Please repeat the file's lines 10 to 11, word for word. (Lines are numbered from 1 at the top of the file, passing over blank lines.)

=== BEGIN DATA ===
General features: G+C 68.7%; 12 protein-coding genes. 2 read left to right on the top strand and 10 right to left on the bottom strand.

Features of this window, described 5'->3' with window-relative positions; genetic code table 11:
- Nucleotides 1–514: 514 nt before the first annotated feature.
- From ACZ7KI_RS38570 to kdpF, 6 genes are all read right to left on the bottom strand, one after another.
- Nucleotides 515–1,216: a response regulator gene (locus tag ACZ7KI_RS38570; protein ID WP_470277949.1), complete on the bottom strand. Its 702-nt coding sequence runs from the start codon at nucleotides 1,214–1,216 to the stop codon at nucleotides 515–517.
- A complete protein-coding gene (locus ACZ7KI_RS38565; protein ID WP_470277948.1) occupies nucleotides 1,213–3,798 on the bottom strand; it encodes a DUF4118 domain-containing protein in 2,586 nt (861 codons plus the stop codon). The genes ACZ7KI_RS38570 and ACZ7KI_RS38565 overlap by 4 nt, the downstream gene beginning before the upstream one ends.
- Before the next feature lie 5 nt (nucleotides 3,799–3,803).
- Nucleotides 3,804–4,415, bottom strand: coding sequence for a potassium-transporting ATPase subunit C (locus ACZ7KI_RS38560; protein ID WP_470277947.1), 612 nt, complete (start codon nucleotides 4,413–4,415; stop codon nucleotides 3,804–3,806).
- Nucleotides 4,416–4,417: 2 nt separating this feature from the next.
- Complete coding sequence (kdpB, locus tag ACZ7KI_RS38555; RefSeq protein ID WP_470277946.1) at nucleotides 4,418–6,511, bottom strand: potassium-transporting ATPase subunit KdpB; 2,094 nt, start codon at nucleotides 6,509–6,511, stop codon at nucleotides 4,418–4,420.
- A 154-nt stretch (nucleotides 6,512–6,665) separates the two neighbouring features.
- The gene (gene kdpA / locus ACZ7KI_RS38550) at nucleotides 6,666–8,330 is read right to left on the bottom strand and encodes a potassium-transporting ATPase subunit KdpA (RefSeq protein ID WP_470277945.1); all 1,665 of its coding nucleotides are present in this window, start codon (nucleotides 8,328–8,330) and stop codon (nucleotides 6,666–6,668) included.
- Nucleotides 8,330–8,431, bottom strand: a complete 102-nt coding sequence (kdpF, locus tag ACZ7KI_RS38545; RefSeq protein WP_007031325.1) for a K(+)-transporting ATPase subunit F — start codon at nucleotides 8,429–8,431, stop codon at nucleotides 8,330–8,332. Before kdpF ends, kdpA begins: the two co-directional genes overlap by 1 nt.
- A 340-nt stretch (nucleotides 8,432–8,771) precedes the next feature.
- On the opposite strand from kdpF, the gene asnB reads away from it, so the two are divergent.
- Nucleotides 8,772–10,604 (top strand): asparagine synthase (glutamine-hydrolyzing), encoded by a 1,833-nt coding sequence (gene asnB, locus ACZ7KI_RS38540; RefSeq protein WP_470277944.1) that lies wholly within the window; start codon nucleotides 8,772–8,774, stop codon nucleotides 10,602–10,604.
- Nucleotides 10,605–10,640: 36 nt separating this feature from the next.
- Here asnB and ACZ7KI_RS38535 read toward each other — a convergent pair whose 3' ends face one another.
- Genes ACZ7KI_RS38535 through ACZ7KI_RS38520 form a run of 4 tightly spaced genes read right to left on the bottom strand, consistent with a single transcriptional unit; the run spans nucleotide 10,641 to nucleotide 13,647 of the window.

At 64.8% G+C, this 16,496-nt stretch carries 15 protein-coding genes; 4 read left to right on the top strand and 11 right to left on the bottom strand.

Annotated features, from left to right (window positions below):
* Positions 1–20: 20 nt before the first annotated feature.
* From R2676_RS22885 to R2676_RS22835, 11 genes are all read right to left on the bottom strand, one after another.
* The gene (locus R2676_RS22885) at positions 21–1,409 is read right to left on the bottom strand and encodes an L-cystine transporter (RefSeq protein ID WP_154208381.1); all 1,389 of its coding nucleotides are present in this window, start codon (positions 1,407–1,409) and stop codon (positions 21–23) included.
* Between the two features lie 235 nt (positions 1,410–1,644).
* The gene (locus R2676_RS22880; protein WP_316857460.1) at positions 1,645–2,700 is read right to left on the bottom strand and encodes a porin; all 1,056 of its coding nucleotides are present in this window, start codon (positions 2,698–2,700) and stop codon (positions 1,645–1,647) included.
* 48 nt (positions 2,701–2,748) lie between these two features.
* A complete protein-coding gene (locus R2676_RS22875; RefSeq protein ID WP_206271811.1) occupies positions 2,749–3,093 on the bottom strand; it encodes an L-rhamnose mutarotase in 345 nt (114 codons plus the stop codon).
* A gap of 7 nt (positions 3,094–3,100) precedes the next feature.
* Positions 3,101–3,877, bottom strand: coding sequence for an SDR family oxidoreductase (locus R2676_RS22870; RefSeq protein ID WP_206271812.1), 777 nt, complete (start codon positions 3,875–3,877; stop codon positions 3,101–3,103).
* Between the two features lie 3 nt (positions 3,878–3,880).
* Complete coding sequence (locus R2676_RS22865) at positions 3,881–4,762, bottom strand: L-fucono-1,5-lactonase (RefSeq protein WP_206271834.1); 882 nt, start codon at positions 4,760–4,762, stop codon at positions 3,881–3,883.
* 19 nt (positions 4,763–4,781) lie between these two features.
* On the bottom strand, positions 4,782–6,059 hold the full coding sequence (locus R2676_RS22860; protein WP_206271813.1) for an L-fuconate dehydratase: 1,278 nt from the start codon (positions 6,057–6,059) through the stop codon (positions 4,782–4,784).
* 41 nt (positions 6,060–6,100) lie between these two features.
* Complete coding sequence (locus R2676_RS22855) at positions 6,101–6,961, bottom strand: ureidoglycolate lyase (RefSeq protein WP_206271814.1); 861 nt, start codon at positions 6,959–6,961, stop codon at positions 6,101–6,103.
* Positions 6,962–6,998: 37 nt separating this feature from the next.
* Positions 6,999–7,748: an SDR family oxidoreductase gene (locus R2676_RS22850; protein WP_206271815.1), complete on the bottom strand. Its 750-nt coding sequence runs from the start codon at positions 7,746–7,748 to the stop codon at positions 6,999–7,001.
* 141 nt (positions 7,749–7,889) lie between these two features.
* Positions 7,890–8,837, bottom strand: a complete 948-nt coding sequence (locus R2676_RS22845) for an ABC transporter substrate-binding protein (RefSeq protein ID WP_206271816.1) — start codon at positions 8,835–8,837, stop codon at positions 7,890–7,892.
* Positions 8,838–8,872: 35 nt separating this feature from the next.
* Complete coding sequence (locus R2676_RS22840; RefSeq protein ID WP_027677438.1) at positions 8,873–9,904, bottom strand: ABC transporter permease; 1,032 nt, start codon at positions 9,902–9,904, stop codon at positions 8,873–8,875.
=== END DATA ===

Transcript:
- Complete coding sequence (kdpB, locus tag ACZ7KI_RS38555; RefSeq protein ID WP_470277946.1) at nucleotides 4,418–6,511, bottom strand: potassium-transporting ATPase subunit KdpB; 2,094 nt, start codon at nucleotides 6,509–6,511, stop codon at nucleotides 4,418–4,420.
- A 154-nt stretch (nucleotides 6,512–6,665) separates the two neighbouring features.